Dancing on a knife’s edge in Nine Sols

Almost every boss fight in Nine Sols has, at one point or another, left me literally one mistake away from death. I could block attacks consistently, dodging the occasional unblockable, getting hits in wherever I could, but no matter how well I was playing, I would almost always end up in the same place: my health a pixel away from zero. In most other games, I fucked up big time to be put in that position. In Nine Sols, that’s just par for the course.

Nine Sols from Red Candle Games is a side-scrolling action game inspired by Sekiro. It is a game where parries are paramount. Sure you can jump and dodge through attacks just fine, but you cannot rely on evasion alone. You need to parry to succeed. But Nine Sols isn’t cruel. It understands the inherent difficulty of parry-focused gameplay. It walks the fine line of making it difficult without becoming a nightmare, ensuring play is challenging without being punitive.

The key lies in the cost of a mistimed parry. If you’re too early or late, rather than getting hit, you still block the attack, but also take “internal damage,” which can be regained as long as you don’t take a direct hit. The regen is slow, however, and is interrupted if you aren’t able to perform perfect parries. Crucially, you can effectively just mash the parry button and you’re likely to still block attacks just fine, so as long as you can find moments to heal or recover from internal damage, you can still make a stand.

Nine Sols screenshot

Easier said than done, of course. True to its inspirations, Nine Sols doesn’t hold back. Every fight demands absolute focus. They’re all thrilling, each fight bringing its own unique dynamics that make them immediately memorable, but also really fucking difficult. The margin for error is pretty slim, every direct hit erasing huge swaths of health and reducing how much wiggle room I had. This is why so many fights pushed me to the brink. Internal damage adds up fast and mistakes can hurt. As attack patterns become faster and more complex, settling into and maintaining a rhythm only becomes harder. One late-game boss in particular loved to mix up their attack patterns just as I got used to them and could reasonably counterattack.

Constantly being on the edge of defeat is stressful – especially deep in a fight and with little healing available. Performing well under pressure is hard enough under the best circumstances, and Nine Sols regularly puts you on the back foot if you aren’t able to dial in boss patterns and the parry and dodge timings. The generous window to block attacks helps immensely – a lot of fights literally ended with me on the verge of defeat – but even then, it only does so much to ease the cost of a single mishap.

(Quick aside: It’s important to note that the game does include a couple of difficulty tweaks. Damage dealt and received can be altered on a sliding scale to make things as easy as you want. After the years of recursive discourse around From Software games and “easy modes,” between this and Another Crab’s Treasure, it’s nice to see more games proving what we all already knew: that you can make games made to be difficult and still be approachable.)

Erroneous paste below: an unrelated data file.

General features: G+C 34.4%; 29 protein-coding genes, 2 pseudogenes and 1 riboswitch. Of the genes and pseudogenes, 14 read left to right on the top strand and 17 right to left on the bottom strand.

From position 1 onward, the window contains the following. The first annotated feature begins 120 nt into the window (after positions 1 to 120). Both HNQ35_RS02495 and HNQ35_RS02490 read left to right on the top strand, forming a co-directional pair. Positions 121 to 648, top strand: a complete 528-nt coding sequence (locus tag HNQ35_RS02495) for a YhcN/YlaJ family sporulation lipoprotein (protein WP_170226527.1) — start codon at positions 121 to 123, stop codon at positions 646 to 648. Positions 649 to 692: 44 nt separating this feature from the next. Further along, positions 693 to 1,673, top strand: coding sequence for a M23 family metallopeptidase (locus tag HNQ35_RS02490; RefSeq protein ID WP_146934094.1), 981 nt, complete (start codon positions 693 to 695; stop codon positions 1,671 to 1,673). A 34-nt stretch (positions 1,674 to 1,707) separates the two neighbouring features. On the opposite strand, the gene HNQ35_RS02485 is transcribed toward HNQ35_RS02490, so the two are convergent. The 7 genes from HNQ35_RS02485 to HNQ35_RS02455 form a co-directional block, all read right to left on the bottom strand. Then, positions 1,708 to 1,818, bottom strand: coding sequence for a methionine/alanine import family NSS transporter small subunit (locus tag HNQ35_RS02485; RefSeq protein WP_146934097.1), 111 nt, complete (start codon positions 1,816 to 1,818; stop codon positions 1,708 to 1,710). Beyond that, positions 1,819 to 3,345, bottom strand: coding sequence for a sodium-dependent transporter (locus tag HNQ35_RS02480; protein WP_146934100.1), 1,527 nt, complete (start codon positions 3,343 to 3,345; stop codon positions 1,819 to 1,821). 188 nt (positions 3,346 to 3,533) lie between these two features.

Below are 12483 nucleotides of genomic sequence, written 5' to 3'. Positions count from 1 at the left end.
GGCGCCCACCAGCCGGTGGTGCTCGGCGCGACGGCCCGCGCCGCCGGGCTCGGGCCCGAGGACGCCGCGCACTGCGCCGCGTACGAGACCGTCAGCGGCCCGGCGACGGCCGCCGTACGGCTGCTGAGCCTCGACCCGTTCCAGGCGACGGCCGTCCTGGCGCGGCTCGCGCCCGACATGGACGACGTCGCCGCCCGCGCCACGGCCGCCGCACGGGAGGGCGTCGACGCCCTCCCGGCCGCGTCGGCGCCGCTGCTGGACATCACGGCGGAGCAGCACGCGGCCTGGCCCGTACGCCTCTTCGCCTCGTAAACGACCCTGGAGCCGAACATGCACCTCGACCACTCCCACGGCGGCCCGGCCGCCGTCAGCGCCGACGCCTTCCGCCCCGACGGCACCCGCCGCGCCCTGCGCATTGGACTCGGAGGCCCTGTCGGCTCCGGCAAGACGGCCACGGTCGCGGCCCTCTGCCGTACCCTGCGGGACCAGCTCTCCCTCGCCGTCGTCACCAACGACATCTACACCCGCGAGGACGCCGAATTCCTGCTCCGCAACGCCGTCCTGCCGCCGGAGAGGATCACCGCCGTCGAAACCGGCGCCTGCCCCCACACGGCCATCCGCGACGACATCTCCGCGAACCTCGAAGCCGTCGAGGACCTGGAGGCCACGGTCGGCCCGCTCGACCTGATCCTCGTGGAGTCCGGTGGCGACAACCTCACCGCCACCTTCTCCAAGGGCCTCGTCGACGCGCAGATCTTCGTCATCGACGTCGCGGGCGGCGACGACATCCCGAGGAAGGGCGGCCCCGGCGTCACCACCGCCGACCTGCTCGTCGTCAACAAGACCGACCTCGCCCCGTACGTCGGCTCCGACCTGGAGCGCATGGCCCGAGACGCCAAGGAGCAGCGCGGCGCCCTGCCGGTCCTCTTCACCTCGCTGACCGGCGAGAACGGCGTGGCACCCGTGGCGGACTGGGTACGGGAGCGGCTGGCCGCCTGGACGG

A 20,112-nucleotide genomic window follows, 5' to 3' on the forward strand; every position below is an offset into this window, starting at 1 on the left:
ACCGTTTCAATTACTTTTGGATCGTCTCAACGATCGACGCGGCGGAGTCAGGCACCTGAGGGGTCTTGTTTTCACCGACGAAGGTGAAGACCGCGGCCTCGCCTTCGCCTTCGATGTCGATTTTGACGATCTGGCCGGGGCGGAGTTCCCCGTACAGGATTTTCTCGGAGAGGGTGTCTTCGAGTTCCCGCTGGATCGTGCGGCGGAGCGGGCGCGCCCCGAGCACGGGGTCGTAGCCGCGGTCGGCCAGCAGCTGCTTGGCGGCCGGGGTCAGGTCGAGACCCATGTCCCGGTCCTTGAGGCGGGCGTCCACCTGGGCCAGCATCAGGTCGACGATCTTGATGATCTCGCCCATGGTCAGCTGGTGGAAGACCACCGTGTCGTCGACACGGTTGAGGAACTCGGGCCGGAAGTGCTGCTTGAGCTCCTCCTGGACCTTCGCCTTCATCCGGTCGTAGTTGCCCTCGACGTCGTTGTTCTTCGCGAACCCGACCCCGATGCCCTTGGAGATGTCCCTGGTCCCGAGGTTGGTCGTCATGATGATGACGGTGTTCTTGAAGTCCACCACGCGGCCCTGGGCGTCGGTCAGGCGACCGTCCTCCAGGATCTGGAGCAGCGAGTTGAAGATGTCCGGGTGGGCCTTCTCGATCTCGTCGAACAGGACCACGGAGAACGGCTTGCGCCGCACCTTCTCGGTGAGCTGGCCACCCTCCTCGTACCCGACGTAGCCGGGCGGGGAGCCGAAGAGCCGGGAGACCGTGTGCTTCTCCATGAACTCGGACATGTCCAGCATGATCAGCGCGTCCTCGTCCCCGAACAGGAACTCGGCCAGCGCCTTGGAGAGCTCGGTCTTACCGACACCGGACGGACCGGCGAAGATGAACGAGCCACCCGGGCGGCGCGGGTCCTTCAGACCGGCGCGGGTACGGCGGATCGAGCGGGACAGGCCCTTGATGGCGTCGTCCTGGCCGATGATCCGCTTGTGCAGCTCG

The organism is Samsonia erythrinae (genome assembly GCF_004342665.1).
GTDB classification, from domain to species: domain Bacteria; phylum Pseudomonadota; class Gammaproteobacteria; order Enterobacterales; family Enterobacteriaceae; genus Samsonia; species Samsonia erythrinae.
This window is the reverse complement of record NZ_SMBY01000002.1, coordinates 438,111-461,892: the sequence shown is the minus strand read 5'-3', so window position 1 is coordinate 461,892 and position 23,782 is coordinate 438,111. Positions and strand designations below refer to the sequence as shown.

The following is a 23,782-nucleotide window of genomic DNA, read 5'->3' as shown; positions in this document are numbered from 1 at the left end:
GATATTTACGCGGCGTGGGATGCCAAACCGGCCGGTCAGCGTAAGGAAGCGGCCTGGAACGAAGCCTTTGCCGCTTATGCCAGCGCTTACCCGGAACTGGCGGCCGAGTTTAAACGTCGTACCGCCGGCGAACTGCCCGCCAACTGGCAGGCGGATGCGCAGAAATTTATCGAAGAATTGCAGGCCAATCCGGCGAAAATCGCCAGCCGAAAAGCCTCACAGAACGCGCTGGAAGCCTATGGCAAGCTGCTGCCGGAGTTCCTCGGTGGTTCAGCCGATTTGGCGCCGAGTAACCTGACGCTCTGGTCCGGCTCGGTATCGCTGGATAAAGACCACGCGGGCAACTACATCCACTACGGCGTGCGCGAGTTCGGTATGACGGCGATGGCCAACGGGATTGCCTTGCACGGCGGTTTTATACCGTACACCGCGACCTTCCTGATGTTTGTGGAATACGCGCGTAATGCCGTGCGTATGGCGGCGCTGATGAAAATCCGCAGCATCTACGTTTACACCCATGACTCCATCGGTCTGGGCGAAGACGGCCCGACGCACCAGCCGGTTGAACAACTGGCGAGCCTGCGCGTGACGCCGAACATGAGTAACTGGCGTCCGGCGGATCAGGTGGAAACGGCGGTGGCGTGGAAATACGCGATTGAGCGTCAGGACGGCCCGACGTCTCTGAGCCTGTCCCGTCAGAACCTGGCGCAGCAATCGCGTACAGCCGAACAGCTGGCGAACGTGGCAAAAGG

But parrying isn’t just for defense. Every blocked attack builds qi, which is used to attach talismans that explode, dealing a lot of damage and locking in whatever internal damage the enemy received. Using talismans is inherently risky, however, because they require time to charge. By default, there’s always a long enough period between them being set and detonating that can be exploited by the enemy depending on when you choose to use talismans. There are ways to mitigate that risk, but there are trade-offs.

One option you have is to make talismans detonate quickly and make the recovery on attaching them faster so you can act before the enemy has any opportunity to attack, but they also deal far less damage. Conversely, you can lean all the way in on the risk and charge the talismans with more qi to deal way more damage at the cost of leaving yourself open for a longer period, but also staggers the enemy briefly if you can perform a full charge to earn some much needed breathing room.

This is what ties Nine Sols‘ combat together, what makes every fight shine. Like Sekiro‘s deathblows, it’s the key that makes everything click. If Nine Sols was just a game of blocking and parrying until you could swing your sword, it’d be fine. The enemy and boss design is strong enough to carry it if that’s all there was to combat. But the talismans and risk/reward they bring is what makes battle exciting. Finding those moments where you can attack, whether because the opponent leaves themselves open just long enough or because you created an opening through a well-timed parry, turning the tables in your favor as you hang on the verge of defeat never gets old.

Callum Rakestraw is the Reviews Editor at Entertainium. You can follow him on Cohost @crakestraw.

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